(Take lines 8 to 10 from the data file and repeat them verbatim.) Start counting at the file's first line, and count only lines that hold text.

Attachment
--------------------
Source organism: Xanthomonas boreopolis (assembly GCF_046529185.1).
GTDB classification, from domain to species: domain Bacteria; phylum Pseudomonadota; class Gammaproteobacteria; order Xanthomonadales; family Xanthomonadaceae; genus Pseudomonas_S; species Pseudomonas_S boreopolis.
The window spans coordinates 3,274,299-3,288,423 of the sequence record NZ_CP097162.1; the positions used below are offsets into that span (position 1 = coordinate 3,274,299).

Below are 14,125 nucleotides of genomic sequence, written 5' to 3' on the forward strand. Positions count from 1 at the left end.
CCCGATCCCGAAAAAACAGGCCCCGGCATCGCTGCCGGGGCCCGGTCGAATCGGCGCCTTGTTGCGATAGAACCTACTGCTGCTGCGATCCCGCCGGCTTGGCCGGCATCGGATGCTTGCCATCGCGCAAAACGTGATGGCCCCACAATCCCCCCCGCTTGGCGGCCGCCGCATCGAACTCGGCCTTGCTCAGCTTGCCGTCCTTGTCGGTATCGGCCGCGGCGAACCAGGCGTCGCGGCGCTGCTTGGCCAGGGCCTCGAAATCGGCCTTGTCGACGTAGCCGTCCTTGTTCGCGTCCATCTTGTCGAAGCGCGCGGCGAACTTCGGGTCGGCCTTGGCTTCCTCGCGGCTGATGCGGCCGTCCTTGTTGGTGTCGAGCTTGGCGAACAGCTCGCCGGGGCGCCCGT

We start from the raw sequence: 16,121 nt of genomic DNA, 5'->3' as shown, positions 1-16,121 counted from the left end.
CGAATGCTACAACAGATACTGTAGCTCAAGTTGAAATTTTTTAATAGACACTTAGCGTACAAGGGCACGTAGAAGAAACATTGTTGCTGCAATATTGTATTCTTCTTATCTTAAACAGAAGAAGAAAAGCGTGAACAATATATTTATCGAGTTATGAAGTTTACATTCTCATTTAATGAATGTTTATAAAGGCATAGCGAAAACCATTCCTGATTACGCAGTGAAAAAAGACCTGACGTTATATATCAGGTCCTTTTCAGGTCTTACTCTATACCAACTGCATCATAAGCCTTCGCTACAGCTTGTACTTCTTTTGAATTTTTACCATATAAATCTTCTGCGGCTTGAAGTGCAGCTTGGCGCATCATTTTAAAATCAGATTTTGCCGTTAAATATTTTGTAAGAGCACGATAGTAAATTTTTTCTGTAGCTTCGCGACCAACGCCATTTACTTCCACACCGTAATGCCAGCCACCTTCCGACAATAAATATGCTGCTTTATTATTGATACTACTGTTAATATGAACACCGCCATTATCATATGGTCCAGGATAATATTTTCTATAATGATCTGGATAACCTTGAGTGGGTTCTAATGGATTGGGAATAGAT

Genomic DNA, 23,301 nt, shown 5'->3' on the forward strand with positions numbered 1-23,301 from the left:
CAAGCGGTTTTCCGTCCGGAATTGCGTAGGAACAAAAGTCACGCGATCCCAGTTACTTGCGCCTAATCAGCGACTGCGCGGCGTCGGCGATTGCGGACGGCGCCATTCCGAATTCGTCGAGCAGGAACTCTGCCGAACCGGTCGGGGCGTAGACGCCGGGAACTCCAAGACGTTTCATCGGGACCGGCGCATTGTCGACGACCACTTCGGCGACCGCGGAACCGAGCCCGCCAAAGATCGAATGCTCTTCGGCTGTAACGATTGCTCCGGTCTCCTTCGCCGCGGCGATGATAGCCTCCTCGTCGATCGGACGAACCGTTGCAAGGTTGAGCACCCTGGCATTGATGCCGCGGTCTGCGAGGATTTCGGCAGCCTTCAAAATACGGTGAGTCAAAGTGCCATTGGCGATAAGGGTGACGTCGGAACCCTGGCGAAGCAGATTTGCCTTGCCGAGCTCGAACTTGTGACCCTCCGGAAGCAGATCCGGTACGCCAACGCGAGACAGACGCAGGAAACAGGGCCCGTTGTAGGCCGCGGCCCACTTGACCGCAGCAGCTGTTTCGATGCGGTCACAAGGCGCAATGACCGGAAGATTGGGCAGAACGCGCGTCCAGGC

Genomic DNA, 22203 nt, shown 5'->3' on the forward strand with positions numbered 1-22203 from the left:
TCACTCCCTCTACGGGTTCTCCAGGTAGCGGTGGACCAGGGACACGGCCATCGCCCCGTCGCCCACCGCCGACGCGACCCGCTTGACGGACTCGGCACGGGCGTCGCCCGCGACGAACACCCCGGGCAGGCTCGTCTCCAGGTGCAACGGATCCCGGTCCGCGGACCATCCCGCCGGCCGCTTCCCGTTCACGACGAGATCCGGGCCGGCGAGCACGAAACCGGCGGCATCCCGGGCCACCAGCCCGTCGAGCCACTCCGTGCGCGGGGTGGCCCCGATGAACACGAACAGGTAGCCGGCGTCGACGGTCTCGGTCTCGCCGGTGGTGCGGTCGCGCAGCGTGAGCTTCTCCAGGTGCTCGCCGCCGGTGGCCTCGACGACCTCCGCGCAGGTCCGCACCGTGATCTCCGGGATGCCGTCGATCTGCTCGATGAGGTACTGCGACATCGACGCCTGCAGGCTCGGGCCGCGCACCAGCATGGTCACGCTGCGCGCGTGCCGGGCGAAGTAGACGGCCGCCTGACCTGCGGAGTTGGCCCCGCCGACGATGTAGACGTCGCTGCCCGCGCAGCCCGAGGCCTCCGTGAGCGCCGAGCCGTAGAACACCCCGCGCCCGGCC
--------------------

Genomic DNA, 23,301 nt, shown 5'->3' on the forward strand with positions numbered 1-23,301 from the left:
CAAGCGGTTTTCCGTCCGGAATTGCGTAGGAACAAAAGTCACGCGATCCCAGTTACTTGCGCCTAATCAGCGACTGCGCGGCGTCGGCGATTGCGGACGGCGCCATTCCGAATTCGTCGAGCAGGAACTCTGCCGAACCGGTCGGGGCGTAGACGCCGGGAACTCCAAGACGTTTCATCGGGACCGGCGCATTGTCGACGACCACTTCGGCGACCGCGGAACCGAGCCCGCCAAAGATCGAATGCTCTTCGGCTGTAACGATTGCTCCGGTCTCCTTCGCCGCGGCGATGATAGCCTCCTCGTCGATCGGACGAACCGTTGCAAGGTTGAGCACCCTGGCATTGATGCCGCGGTCTGCGAGGATTTCGGCAGCCTTCAAAATACGGTGAGTCAAAGTGCCATTGGCGATAAGGGTGACGTCGGAACCCTGGCGAAGCAGATTTGCCTTGCCGAGCTCGAACTTGTGACCCTCCGGAAGCAGATCCGGTACGCCAACGCGAGACAGACGCAGGAAACAGGGCCCGTTGTAGGCCGCGGCCCACTTGACCGCAGCAGCTGTTTCGATGCGGTCACAAGGCGCAATGACCGGAAGATTGGGCAGAACGCGCGTCCAGGC

Genomic DNA, 22203 nt, shown 5'->3' on the forward strand with positions numbered 1-22203 from the left: